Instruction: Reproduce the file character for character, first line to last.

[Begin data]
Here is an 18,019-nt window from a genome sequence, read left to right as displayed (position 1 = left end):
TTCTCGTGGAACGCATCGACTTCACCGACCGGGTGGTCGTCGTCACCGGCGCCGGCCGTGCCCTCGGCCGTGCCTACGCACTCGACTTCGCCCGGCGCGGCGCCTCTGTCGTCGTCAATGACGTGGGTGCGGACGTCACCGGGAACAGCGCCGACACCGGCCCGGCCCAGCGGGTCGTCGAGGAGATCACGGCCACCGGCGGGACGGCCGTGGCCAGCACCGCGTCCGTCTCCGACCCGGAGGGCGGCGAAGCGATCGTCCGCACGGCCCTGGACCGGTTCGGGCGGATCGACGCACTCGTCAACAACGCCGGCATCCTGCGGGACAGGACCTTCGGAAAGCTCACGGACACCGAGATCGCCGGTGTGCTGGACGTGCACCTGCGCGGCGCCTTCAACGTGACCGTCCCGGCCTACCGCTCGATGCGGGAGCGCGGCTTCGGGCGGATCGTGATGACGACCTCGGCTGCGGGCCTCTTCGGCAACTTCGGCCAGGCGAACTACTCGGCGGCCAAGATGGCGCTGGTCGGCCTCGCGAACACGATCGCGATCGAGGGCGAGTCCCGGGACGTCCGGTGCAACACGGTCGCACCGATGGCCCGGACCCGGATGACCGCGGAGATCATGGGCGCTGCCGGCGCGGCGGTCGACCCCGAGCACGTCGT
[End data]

Here is an 18,019-nt window from a genome sequence, read left to right as displayed (position 1 = left end):
TTCTCGTGGAACGCATCGACTTCACCGACCGGGTGGTCGTCGTCACCGGCGCCGGCCGTGCCCTCGGCCGTGCCTACGCACTCGACTTCGCCCGGCGCGGCGCCTCTGTCGTCGTCAATGACGTGGGTGCGGACGTCACCGGGAACAGCGCCGACACCGGCCCGGCCCAGCGGGTCGTCGAGGAGATCACGGCCACCGGCGGGACGGCCGTGGCCAGCACCGCGTCCGTCTCCGACCCGGAGGGCGGCGAAGCGATCGTCCGCACGGCCCTGGACCGGTTCGGGCGGATCGACGCACTCGTCAACAACGCCGGCATCCTGCGGGACAGGACCTTCGGAAAGCTCACGGACACCGAGATCGCCGGTGTGCTGGACGTGCACCTGCGCGGCGCCTTCAACGTGACCGTCCCGGCCTACCGCTCGATGCGGGAGCGCGGCTTCGGGCGGATCGTGATGACGACCTCGGCTGCGGGCCTCTTCGGCAACTTCGGCCAGGCGAACTACTCGGCGGCCAAGATGGCGCTGGTCGGCCTCGCGAACACGATCGCGATCGAGGGCGAGTCCCGGGACGTCCGGTGCAACACGGTCGCACCGATGGCCCGGACCCGGATGACCGCGGAGATCATGGGCGCTGCCGGCGCGGCGGTCGACCCCGAGCACGTCGT